Posted in Blog  
  on Feb 18, 2016

What You Need to Know About Refinancing a Rental Home

Refinancing a rental home is usually a bit more complicated than refinancing your primary residence. Before you start sending applications to lenders, here are a few things that might help you navigate the process.

You'll Need Plenty of Equity in the Rental Home

Most lenders want you to have 20 percent equity in your own home to refinance your mortgage, but when it comes to refinancing a rental home, you need at least 25 percent equity. Few reputable lenders will go below the 25 percent mark. Since the property isn't your primary residence, lenders see it as a bigger risk. If you have at least 25 percent of the home's value invested in the property, lenders know that you are committed to maintaining the house and paying your mortgage on time.

The Lender May Not Care About Rental Income

Today's mortgage lenders are all about lowering risk. That means they are unlikely to consider your rental income when deciding whether they will refinance your mortgage. If the current tenant moves out, then that money disappears. Given its capricious nature, many lenders simply don't care how much you can potentially make by renting the property.

Some factors may make a lender more or less likely to consider rental income. For example, if the tenant has been living in the home for several years, the lender is more likely to look at the income. Long-term tenants come with less risk than new tenants.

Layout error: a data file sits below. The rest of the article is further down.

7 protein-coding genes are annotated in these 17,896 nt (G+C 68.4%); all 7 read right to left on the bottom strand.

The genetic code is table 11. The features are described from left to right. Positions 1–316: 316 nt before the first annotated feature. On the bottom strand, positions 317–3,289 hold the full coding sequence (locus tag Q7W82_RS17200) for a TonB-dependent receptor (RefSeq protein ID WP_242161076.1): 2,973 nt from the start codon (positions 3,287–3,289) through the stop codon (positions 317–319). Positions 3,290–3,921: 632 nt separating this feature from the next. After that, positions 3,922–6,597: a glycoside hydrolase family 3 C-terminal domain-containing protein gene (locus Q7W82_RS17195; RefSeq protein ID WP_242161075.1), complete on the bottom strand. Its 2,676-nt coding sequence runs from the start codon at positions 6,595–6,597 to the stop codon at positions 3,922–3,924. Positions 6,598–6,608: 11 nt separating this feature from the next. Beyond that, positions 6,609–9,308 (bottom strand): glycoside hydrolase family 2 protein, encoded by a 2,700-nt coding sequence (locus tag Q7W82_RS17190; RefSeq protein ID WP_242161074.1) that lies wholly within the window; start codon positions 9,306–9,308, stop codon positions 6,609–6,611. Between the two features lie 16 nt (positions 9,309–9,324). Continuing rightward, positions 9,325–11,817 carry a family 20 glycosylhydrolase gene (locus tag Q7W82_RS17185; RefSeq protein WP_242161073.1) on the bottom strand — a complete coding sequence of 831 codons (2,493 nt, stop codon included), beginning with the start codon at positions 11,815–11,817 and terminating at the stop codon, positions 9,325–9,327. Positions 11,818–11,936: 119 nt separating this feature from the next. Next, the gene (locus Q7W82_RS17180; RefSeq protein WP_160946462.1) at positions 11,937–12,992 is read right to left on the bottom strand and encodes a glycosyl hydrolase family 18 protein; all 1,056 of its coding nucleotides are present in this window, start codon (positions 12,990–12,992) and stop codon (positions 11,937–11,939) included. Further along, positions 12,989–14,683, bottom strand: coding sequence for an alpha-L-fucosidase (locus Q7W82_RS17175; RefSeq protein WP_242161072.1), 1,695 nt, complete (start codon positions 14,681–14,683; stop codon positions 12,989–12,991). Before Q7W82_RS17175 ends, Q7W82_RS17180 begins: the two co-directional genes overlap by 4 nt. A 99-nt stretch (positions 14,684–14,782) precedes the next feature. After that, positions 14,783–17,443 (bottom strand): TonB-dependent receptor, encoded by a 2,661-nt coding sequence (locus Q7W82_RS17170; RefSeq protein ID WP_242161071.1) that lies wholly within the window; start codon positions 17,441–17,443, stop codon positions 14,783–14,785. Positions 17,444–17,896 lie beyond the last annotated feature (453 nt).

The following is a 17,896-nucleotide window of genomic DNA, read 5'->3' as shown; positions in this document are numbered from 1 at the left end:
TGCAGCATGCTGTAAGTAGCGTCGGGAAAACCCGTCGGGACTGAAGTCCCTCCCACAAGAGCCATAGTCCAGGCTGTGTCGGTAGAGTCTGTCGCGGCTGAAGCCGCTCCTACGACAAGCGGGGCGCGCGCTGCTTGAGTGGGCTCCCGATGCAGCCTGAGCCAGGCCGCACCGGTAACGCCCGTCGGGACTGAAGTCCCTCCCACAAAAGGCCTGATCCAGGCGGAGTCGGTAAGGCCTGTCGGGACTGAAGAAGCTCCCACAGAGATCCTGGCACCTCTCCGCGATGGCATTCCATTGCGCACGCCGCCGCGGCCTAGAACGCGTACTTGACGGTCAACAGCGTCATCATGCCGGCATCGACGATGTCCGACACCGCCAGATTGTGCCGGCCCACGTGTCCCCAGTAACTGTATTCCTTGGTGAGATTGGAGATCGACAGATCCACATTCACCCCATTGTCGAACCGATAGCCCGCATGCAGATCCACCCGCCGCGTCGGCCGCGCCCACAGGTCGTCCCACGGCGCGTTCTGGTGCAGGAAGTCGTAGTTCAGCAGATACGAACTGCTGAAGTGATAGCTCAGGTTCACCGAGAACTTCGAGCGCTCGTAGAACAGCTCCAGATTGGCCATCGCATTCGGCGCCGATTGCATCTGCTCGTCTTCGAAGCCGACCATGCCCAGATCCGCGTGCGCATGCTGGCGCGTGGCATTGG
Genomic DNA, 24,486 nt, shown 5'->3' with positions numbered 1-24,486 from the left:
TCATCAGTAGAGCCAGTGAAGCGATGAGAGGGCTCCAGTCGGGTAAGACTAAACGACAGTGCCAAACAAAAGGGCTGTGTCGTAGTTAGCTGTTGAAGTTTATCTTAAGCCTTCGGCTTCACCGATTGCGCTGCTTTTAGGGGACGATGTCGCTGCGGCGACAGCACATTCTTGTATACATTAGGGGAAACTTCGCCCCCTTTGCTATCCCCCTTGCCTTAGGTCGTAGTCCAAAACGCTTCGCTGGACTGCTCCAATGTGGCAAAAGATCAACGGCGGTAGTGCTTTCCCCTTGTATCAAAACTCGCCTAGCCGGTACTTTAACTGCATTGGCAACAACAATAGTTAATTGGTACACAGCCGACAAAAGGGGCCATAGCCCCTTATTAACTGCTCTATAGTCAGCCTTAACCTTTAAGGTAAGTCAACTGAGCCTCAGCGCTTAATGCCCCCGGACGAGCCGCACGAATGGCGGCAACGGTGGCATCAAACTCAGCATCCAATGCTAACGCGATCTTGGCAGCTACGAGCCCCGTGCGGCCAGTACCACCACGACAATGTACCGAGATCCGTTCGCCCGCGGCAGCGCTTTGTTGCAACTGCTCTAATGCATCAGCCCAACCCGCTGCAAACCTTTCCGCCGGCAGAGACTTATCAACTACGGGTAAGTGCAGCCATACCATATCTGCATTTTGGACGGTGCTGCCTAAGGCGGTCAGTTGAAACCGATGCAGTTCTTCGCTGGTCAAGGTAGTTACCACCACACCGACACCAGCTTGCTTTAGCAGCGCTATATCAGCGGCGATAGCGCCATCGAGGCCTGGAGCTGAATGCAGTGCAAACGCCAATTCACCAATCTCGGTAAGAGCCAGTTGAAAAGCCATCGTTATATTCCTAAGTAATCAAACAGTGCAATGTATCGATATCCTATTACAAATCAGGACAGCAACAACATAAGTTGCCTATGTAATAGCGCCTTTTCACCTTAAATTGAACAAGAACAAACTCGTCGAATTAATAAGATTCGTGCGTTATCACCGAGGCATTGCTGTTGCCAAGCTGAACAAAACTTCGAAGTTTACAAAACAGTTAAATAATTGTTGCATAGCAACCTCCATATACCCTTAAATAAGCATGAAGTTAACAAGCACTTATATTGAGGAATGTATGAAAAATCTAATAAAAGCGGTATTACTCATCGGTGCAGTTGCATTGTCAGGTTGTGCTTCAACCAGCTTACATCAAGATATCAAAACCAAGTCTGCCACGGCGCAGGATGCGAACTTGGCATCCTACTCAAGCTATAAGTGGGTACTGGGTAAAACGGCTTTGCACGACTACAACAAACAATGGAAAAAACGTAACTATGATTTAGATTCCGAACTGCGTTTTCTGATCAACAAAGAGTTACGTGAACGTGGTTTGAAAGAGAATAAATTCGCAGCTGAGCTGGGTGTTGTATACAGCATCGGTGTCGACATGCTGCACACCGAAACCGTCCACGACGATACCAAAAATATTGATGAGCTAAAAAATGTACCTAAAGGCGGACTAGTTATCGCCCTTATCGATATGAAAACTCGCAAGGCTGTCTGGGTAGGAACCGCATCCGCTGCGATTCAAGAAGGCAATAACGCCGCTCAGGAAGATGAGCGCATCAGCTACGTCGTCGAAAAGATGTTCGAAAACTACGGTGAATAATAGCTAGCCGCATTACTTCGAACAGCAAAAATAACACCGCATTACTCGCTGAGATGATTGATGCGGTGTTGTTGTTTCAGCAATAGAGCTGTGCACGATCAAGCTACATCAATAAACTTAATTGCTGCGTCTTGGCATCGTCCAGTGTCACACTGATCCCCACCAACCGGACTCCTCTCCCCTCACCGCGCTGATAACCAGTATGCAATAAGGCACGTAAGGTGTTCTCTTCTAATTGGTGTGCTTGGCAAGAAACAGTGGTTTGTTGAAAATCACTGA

Having a new tenant isn't the only reason that lenders may disregard rental income. If, for instance, you are renting the property to a relative, the lender will want to see proof that person is paying an appropriate amount each month. Lenders may think that relatives can get away with more than other tenants, so they represent a higher risk. If you have bank statements proving the relative has been paying for several years, the lender may take a different position.

You'll Probably Pay a Higher Interest Rate

Between November 2015 and February 2016, rates for 30-year mortgages bounced between 3.88 and 4.15 percent. Rates for a 15-year mortgage fell as low as 3.15 percent during the same period.

Not surprisingly, higher risk associated with income properties means you will pay higher interest when you refinance. In most cases, lenders will add about 0.5 percent to the going rate. It's not a substantial amount, but it's worth thinking about because the higher rate will increase your overall costs.

You Can Deduct Associated Fees at Tax Time

Refinancing a rental property is often more difficult than refinancing your personal residence, but the rental gives you more tax advantages. In fact, you can deduct every expense associated with the new mortgage, including


  • Fees for credit reports
  • Application fees
  • The cost of appraising the property
  • Insurance premiums
  • Points


Most of these deductions are spread over the life of the mortgage, so you can expect to save a little money each year. Even if you only save $100 each year on your taxes, it's still more than you would get from refinancing your home, and it will help make your rental property more profitable.

Refinancing the mortgage on a rental property could help you lower your expenses and free up cash that you need to repair the home or invest in other properties. Getting a lender to refinance the mortgage, however, takes some work. That doesn't mean it's impossible, but you should expect to face closer scrutiny and higher costs.


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